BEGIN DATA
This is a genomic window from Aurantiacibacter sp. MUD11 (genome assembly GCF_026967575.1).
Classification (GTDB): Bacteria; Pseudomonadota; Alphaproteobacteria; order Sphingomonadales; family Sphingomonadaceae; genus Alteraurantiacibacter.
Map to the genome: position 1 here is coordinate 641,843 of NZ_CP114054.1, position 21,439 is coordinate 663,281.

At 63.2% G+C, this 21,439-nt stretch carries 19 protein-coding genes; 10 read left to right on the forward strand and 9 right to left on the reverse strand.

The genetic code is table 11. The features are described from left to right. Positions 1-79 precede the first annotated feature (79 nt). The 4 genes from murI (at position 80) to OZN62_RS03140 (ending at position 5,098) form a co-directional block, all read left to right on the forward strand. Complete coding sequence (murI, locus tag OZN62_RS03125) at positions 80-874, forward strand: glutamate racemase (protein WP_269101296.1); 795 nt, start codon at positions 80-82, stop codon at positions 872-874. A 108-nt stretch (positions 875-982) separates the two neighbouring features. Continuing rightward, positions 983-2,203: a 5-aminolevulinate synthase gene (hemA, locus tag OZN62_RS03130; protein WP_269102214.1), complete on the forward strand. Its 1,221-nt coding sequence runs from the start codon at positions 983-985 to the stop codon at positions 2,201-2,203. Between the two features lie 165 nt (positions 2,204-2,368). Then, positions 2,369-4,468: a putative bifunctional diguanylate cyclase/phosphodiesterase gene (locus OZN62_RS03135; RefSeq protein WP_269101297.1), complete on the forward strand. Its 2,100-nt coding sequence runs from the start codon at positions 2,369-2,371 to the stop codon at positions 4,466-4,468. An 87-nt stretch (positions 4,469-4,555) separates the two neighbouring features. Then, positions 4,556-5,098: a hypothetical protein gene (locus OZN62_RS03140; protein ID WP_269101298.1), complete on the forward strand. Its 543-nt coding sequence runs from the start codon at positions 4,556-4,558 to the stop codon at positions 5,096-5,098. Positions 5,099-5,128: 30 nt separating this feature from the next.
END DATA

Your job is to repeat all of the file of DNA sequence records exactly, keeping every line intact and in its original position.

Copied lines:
This is a genomic window from Aurantiacibacter sp. MUD11 (genome assembly GCF_026967575.1).
Classification (GTDB): Bacteria; Pseudomonadota; Alphaproteobacteria; order Sphingomonadales; family Sphingomonadaceae; genus Alteraurantiacibacter.
Map to the genome: position 1 here is coordinate 641,843 of NZ_CP114054.1, position 21,439 is coordinate 663,281.

At 63.2% G+C, this 21,439-nt stretch carries 19 protein-coding genes; 10 read left to right on the forward strand and 9 right to left on the reverse strand.

The genetic code is table 11. The features are described from left to right. Positions 1-79 precede the first annotated feature (79 nt). The 4 genes from murI (at position 80) to OZN62_RS03140 (ending at position 5,098) form a co-directional block, all read left to right on the forward strand. Complete coding sequence (murI, locus tag OZN62_RS03125) at positions 80-874, forward strand: glutamate racemase (protein WP_269101296.1); 795 nt, start codon at positions 80-82, stop codon at positions 872-874. A 108-nt stretch (positions 875-982) separates the two neighbouring features. Continuing rightward, positions 983-2,203: a 5-aminolevulinate synthase gene (hemA, locus tag OZN62_RS03130; protein WP_269102214.1), complete on the forward strand. Its 1,221-nt coding sequence runs from the start codon at positions 983-985 to the stop codon at positions 2,201-2,203. Between the two features lie 165 nt (positions 2,204-2,368). Then, positions 2,369-4,468: a putative bifunctional diguanylate cyclase/phosphodiesterase gene (locus OZN62_RS03135; RefSeq protein WP_269101297.1), complete on the forward strand. Its 2,100-nt coding sequence runs from the start codon at positions 2,369-2,371 to the stop codon at positions 4,466-4,468. An 87-nt stretch (positions 4,469-4,555) separates the two neighbouring features. Then, positions 4,556-5,098: a hypothetical protein gene (locus OZN62_RS03140; protein ID WP_269101298.1), complete on the forward strand. Its 543-nt coding sequence runs from the start codon at positions 4,556-4,558 to the stop codon at positions 5,096-5,098. Positions 5,099-5,128: 30 nt separating this feature from the next.